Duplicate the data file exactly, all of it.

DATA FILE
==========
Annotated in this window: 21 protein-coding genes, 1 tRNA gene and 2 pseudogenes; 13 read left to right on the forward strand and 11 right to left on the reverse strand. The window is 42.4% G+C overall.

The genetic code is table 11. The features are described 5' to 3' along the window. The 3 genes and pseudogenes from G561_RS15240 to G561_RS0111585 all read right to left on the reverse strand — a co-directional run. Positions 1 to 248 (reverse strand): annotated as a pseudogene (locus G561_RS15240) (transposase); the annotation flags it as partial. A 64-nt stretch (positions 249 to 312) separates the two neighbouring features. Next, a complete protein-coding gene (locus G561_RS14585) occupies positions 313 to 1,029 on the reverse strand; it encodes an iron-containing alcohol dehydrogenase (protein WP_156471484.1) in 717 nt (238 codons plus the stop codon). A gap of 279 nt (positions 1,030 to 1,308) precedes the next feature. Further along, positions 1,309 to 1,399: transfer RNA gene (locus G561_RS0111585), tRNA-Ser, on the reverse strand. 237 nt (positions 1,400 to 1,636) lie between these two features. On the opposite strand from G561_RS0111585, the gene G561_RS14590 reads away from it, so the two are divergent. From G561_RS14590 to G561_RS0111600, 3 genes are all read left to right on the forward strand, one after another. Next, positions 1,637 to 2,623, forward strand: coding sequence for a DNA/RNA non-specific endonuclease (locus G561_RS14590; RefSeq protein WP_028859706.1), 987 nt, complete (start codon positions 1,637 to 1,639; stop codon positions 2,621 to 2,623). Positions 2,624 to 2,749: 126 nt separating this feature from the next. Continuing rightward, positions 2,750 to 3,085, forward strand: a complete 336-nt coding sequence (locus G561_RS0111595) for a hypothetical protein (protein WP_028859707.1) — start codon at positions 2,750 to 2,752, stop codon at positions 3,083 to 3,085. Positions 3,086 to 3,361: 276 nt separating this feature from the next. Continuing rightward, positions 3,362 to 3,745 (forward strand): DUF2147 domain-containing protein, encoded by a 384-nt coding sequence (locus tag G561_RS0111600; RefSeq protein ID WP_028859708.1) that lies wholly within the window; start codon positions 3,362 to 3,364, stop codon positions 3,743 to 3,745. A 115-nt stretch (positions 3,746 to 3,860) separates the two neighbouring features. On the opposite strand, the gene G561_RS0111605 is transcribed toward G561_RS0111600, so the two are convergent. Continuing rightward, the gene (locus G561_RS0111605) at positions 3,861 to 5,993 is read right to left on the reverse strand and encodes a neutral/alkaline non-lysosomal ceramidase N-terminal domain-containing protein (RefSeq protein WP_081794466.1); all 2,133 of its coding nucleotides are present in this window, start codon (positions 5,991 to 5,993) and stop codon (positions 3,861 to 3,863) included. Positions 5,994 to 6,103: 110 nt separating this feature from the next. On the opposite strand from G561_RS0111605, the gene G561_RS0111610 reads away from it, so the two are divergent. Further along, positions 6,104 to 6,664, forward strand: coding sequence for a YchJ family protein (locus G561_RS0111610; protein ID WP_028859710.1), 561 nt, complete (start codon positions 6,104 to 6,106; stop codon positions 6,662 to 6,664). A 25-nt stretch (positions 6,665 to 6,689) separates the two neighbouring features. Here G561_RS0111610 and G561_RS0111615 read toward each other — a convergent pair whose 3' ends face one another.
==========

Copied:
Annotated in this window: 21 protein-coding genes, 1 tRNA gene and 2 pseudogenes; 13 read left to right on the forward strand and 11 right to left on the reverse strand. The window is 42.4% G+C overall.

The genetic code is table 11. The features are described 5' to 3' along the window. The 3 genes and pseudogenes from G561_RS15240 to G561_RS0111585 all read right to left on the reverse strand — a co-directional run. Positions 1 to 248 (reverse strand): annotated as a pseudogene (locus G561_RS15240) (transposase); the annotation flags it as partial. A 64-nt stretch (positions 249 to 312) separates the two neighbouring features. Next, a complete protein-coding gene (locus G561_RS14585) occupies positions 313 to 1,029 on the reverse strand; it encodes an iron-containing alcohol dehydrogenase (protein WP_156471484.1) in 717 nt (238 codons plus the stop codon). A gap of 279 nt (positions 1,030 to 1,308) precedes the next feature. Further along, positions 1,309 to 1,399: transfer RNA gene (locus G561_RS0111585), tRNA-Ser, on the reverse strand. 237 nt (positions 1,400 to 1,636) lie between these two features. On the opposite strand from G561_RS0111585, the gene G561_RS14590 reads away from it, so the two are divergent. From G561_RS14590 to G561_RS0111600, 3 genes are all read left to right on the forward strand, one after another. Next, positions 1,637 to 2,623, forward strand: coding sequence for a DNA/RNA non-specific endonuclease (locus G561_RS14590; RefSeq protein WP_028859706.1), 987 nt, complete (start codon positions 1,637 to 1,639; stop codon positions 2,621 to 2,623). Positions 2,624 to 2,749: 126 nt separating this feature from the next. Continuing rightward, positions 2,750 to 3,085, forward strand: a complete 336-nt coding sequence (locus G561_RS0111595) for a hypothetical protein (protein WP_028859707.1) — start codon at positions 2,750 to 2,752, stop codon at positions 3,083 to 3,085. Positions 3,086 to 3,361: 276 nt separating this feature from the next. Continuing rightward, positions 3,362 to 3,745 (forward strand): DUF2147 domain-containing protein, encoded by a 384-nt coding sequence (locus tag G561_RS0111600; RefSeq protein ID WP_028859708.1) that lies wholly within the window; start codon positions 3,362 to 3,364, stop codon positions 3,743 to 3,745. A 115-nt stretch (positions 3,746 to 3,860) separates the two neighbouring features. On the opposite strand, the gene G561_RS0111605 is transcribed toward G561_RS0111600, so the two are convergent. Continuing rightward, the gene (locus G561_RS0111605) at positions 3,861 to 5,993 is read right to left on the reverse strand and encodes a neutral/alkaline non-lysosomal ceramidase N-terminal domain-containing protein (RefSeq protein WP_081794466.1); all 2,133 of its coding nucleotides are present in this window, start codon (positions 5,991 to 5,993) and stop codon (positions 3,861 to 3,863) included. Positions 5,994 to 6,103: 110 nt separating this feature from the next. On the opposite strand from G561_RS0111605, the gene G561_RS0111610 reads away from it, so the two are divergent. Further along, positions 6,104 to 6,664, forward strand: coding sequence for a YchJ family protein (locus G561_RS0111610; protein ID WP_028859710.1), 561 nt, complete (start codon positions 6,104 to 6,106; stop codon positions 6,662 to 6,664). A 25-nt stretch (positions 6,665 to 6,689) separates the two neighbouring features. Here G561_RS0111610 and G561_RS0111615 read toward each other — a convergent pair whose 3' ends face one another.